The past week, several Portuguese man-of-wars have been spotted in Jersey Shore, and authorities are warning swimmers to avoid the deadly creatures. Some of them were spotted washed up on the coastline, and some were seen in the waters.
Though man-of-wars are generally seen in tropical waters, NBC News reports that more of them will be making their way to the Jersey Shore.
The man-of-wars’ tentacles pack a painful sting that can bring death to a victim. The stings are awfully painful and, when struck, victims are left with wounds that look like they have been whipped. While many assume that man-of-wars are jellyfish, that is not the case, according to scientists. These creatures are associated with siphonophores, along with others such as hydroids and corals.
If man-of-wars typically thrive in warm climates, then why did they end up in Jersey Shore?
John Tiedamann, the director of the Marine and Environmental Biology Policy Program at Monmouth University in New Jersey, may have an idea, and he talked to LiveScience about it.
“It probably came up with the Gulf Stream and then we had a little bit of a north swell move in. So that [critter] might have drifted in.”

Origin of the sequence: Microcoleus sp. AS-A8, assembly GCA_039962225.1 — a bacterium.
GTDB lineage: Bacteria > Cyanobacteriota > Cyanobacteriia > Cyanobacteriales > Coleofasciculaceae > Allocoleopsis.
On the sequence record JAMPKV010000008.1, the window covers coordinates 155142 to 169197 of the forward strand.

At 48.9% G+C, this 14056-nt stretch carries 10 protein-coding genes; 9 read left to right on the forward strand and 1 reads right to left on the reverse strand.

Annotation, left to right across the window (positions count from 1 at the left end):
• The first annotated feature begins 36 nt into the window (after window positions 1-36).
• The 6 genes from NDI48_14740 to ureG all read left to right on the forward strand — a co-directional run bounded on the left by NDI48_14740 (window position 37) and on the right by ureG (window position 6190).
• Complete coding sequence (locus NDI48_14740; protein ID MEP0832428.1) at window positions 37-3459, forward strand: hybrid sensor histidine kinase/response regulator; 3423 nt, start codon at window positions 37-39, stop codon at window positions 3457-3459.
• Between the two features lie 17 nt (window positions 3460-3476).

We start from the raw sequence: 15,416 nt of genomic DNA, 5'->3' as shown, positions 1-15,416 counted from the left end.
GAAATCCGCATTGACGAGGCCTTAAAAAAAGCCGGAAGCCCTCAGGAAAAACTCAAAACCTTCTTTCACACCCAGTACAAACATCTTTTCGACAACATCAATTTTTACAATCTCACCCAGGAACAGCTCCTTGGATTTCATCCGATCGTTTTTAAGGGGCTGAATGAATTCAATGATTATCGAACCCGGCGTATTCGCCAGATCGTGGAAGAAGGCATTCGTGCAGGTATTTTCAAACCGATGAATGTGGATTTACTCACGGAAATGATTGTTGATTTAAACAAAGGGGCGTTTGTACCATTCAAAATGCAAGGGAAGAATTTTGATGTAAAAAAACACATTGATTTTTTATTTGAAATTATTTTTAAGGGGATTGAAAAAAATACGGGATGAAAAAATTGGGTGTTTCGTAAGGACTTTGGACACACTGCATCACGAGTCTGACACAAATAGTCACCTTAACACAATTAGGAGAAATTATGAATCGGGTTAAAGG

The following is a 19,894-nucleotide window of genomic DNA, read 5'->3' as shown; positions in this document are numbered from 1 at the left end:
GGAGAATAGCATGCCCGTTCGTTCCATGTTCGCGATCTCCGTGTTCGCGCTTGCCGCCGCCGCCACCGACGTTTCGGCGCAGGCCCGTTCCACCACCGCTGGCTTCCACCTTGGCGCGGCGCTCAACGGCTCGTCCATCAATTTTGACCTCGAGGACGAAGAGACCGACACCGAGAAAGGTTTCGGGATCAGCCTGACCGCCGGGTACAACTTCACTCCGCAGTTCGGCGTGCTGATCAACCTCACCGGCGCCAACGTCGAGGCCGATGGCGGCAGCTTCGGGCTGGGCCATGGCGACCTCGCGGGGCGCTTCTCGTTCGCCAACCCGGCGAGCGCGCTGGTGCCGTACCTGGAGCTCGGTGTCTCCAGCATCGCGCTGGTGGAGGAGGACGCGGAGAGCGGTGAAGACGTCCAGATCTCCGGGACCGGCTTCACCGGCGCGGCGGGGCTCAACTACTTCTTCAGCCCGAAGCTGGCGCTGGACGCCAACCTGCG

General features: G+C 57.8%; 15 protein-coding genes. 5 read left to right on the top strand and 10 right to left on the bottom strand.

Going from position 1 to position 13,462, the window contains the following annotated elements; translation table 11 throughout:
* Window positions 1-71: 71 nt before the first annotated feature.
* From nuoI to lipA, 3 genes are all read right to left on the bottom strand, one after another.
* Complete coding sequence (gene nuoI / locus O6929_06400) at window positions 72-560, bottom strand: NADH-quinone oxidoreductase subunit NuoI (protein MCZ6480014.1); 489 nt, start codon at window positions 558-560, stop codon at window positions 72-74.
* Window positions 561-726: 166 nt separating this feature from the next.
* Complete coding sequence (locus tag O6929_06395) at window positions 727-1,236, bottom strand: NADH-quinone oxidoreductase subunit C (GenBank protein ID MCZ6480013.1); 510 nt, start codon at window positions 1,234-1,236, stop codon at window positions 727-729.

Director of Marine Biology at Montclair State University, Paul Bologna, warns swimmers and beachgoers of the man-of-war.
“Always be aware of your surroundings in the ocean and always swim near a lifeguard.”
Beachgoers are told to be extra careful while walking on sand, as man-of-wars are not easily seen when they are washed-up on the shore. Aside from the excruciating pain, a sting from the man-of-war can result in death, as it carries several types of toxins.
“The stinging cells are like a little trap – like a mouse trap – and they’re waiting for some stimulus to irritate them, and they’ll explode. Even when [the man-of-war] is washed up on the beach, those stinging cells are still active, and they have the potential to sting you.”
It seems that New Jersey isn’t the only place the man-of-wars are visiting. In April, the Inquisitr reported that several man-of-wars were found on North Carolina beaches.
[Photo by Douglas P. Wilson / Hulton Archive / Getty Images]